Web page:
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Op-ed: A casino is the chance Coney Island has been waiting for

wonder wheel coney island
Part of the boardwalk district at Coney Island.
File photo by Erica Price

New York created a major economic opportunity when voters approved the expansion of gaming in 2013 through an amendment to our state Constitution. It will soon become reality: effective April 11, 2022, three new downstate casino licenses will be approved in our state. The Gaming Commission will be soliciting proposals which need to demonstrate community support, follow local zoning rules, and create community advisory committees. 

In the past, the possibility of a Coney Island casino to create long term jobs, a renewed vitality in Brooklyn, and economic competitiveness were mere pipe dreams. Following this new legalization, it would harm our community for decades should we let this opportunity slip away. 

Brooklyn has become the economic engine for New York City post-COVID and has been on the rise for the last decade. Coney Island’s already active amusement area offers a viable option for an expanded, thriving entertainment district —  we are already a destination thanks to concerts, sports, and the amusements. While residents anywhere would be rightfully concerned about safety, traffic, and resiliency – and any proposal must take them seriously – a casino is going to happen.

After years of yearning for Coney Island to get the attention it deserves and garner the focus of officials for economic development, we would be ridiculed for then thumbing our noses at this chance to set the foundation for what will become a burgeoning pillar of New York’s economy in the years to come.
There is so much potential in Coney Island. A vibrant economy will make us a force in local and state economic policies for generations to come. Local residents will have new opportunity to seek all-year full-time employment where they can grow their careers and give back.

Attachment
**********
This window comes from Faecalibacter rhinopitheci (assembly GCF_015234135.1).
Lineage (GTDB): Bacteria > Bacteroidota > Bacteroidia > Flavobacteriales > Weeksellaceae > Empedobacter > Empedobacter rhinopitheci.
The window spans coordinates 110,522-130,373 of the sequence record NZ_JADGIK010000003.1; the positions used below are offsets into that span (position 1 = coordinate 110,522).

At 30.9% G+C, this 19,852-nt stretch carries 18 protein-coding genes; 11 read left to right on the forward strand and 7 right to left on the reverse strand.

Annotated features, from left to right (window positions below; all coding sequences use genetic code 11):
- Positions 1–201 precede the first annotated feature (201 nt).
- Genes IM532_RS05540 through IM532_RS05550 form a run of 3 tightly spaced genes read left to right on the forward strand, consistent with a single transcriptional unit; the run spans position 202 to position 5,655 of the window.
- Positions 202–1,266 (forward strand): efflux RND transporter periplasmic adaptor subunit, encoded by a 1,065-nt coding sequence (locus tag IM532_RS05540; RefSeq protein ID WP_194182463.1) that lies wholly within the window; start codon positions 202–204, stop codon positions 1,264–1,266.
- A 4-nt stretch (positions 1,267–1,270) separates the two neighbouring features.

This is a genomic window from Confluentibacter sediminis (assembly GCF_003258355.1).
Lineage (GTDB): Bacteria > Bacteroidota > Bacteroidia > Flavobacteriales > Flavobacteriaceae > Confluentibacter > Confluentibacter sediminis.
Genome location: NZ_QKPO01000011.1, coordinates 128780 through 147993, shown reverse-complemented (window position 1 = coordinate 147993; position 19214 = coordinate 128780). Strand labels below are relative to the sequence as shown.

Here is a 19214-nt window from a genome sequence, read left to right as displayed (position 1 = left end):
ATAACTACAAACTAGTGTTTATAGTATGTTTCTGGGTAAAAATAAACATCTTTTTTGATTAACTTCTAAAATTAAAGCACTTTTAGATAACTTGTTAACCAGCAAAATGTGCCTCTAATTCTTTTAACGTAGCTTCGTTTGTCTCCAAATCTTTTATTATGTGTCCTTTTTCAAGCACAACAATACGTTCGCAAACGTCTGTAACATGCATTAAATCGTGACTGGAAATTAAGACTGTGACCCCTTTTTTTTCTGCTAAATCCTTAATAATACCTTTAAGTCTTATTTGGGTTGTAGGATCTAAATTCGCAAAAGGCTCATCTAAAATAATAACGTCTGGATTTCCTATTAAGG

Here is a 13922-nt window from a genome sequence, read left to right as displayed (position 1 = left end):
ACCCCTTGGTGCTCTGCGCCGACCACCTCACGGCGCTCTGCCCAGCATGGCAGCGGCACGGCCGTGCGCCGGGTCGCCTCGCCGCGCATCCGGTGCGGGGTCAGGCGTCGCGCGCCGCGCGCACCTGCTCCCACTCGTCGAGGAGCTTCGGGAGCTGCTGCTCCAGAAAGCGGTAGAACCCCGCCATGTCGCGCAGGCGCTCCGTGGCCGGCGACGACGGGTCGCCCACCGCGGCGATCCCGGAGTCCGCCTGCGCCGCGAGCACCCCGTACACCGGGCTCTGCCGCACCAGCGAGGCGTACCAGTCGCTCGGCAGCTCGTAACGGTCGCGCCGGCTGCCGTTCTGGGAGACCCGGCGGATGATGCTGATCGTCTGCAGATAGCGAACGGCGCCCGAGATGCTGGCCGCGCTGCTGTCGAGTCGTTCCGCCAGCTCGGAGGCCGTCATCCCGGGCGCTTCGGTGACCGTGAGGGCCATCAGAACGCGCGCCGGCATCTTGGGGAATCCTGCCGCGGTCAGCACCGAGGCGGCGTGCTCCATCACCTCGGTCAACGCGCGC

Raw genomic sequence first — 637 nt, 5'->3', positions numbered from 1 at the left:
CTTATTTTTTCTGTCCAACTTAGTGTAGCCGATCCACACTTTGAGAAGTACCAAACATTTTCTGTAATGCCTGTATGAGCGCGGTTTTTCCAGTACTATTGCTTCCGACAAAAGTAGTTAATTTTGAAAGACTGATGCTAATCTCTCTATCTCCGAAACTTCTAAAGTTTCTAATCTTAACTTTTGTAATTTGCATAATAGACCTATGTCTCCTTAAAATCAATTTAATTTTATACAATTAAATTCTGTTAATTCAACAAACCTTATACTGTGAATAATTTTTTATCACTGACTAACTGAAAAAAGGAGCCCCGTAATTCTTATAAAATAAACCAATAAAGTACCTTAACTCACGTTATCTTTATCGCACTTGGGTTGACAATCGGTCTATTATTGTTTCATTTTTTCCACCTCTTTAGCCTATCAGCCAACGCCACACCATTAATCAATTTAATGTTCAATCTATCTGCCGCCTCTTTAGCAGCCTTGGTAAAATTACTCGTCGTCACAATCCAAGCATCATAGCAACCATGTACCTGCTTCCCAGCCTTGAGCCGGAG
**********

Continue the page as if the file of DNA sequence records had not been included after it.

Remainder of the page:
Those who have already come out publicly against a casino misunderstand the process and are giving away any community leverage before such leverage exists. Right now, the process has yet to kick off and there is no actual proposal to debate.   So why come out against something before the community knows what such a proposal will entail?   It’s not just about a casino, but likely a year-round indoor entertainment venue and a world class hotel.   What other amenities the community may want to see as part of a larger proposal won’t even be discussed if leaders cut off the discussion before it begins.

Let’s all keep an open mind and wait to evaluate the merits of a proposal once it is finalized. We can’t afford to cede vital jobs and community amenities to Manhattan, Queens, Long Island, or Westchester. Our 2.7 million Brooklyn residents deserve the opportunity to shape a desperately needed year-round economic generator in Coney Island.

And let us not forget that casino gaming in New York came at the will of the people. Brooklyn voted very much in favor of casino gambling. Now is our chance to make that will a reality – to improve an often-neglected area of our state, and to create real economic growth for all our neighbors.

NIMBYism is no way to make policy. It only further serves to economically isolate all of us. We cannot say “no” to this opportunity and expect others to think of us in the future. We will be known as the place that makes it impossible to help ourselves while other areas downstate reap the rewards of being open to new opportunities.

Join me in saying “yes” to a better future for Coney Island and position us well for the next generation.

Randy Peers is the President and CEO of the Brooklyn Chamber of Commerce.

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